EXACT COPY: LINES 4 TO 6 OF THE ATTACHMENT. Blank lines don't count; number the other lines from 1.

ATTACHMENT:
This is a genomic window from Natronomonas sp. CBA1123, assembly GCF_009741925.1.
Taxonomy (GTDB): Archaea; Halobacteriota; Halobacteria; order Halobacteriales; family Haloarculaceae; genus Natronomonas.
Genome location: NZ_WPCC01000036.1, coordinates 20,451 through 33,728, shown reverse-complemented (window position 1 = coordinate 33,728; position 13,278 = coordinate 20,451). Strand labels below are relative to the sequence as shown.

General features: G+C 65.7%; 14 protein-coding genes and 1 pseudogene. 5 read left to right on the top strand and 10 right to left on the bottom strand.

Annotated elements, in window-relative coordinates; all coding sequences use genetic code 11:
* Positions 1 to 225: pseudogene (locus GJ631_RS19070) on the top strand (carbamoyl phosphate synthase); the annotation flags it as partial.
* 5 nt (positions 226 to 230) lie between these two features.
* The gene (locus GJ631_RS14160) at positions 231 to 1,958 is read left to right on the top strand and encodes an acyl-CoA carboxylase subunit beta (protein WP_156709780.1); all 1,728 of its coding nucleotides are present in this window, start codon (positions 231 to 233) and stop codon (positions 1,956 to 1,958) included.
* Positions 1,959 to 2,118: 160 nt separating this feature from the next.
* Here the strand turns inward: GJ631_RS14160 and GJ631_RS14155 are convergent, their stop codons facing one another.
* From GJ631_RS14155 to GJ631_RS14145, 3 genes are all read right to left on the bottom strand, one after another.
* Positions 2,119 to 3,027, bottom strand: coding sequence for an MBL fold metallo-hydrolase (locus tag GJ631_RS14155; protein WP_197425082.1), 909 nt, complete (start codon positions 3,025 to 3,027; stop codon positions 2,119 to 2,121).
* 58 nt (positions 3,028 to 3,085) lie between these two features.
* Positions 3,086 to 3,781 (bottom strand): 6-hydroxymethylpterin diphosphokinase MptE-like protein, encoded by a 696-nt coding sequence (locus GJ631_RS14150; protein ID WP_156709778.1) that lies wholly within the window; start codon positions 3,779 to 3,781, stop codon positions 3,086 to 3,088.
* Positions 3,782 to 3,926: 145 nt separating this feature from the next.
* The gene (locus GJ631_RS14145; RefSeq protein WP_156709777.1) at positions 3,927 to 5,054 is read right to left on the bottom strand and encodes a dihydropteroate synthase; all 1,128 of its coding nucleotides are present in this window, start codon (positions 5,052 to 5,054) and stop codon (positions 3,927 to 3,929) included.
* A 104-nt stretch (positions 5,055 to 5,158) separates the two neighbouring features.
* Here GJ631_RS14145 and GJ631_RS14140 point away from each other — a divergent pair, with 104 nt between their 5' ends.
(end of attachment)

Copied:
General features: G+C 65.7%; 14 protein-coding genes and 1 pseudogene. 5 read left to right on the top strand and 10 right to left on the bottom strand.

Annotated elements, in window-relative coordinates; all coding sequences use genetic code 11:
* Positions 1 to 225: pseudogene (locus GJ631_RS19070) on the top strand (carbamoyl phosphate synthase); the annotation flags it as partial.